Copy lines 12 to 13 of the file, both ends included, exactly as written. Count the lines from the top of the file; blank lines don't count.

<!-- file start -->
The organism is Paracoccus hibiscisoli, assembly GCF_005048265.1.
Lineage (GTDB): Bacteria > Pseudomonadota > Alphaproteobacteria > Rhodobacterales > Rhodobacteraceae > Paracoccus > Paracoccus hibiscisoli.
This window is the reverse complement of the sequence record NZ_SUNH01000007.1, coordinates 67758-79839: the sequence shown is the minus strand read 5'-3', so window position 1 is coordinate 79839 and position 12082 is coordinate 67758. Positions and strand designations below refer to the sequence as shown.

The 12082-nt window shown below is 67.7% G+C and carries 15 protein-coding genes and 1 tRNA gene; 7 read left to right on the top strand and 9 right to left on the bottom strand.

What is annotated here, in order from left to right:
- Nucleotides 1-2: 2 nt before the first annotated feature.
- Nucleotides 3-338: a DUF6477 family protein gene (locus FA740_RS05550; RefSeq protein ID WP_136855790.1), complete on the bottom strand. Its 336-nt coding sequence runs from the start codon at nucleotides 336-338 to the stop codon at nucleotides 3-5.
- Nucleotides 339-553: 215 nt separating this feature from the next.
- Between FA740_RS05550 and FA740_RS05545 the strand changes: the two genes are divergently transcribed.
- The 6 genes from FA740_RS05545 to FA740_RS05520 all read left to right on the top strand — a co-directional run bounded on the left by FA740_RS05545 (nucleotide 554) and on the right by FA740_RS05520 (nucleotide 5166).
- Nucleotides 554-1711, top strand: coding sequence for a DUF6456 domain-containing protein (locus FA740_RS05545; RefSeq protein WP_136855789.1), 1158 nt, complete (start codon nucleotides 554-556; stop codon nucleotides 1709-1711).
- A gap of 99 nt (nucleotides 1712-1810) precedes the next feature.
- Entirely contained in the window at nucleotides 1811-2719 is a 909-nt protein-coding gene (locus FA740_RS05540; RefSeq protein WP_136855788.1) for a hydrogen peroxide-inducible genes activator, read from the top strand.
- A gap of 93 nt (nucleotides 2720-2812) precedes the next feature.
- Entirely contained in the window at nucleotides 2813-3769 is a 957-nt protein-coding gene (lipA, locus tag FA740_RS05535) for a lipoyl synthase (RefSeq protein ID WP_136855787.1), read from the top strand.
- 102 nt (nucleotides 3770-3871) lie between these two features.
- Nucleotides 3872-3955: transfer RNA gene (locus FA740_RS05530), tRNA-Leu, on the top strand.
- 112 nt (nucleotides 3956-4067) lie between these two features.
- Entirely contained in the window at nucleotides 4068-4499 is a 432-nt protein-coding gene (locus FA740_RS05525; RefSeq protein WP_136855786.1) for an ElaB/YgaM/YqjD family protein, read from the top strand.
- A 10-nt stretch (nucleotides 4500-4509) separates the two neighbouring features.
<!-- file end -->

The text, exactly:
- A gap of 99 nt (nucleotides 1712-1810) precedes the next feature.
- Entirely contained in the window at nucleotides 1811-2719 is a 909-nt protein-coding gene (locus FA740_RS05540; RefSeq protein WP_136855788.1) for a hydrogen peroxide-inducible genes activator, read from the top strand.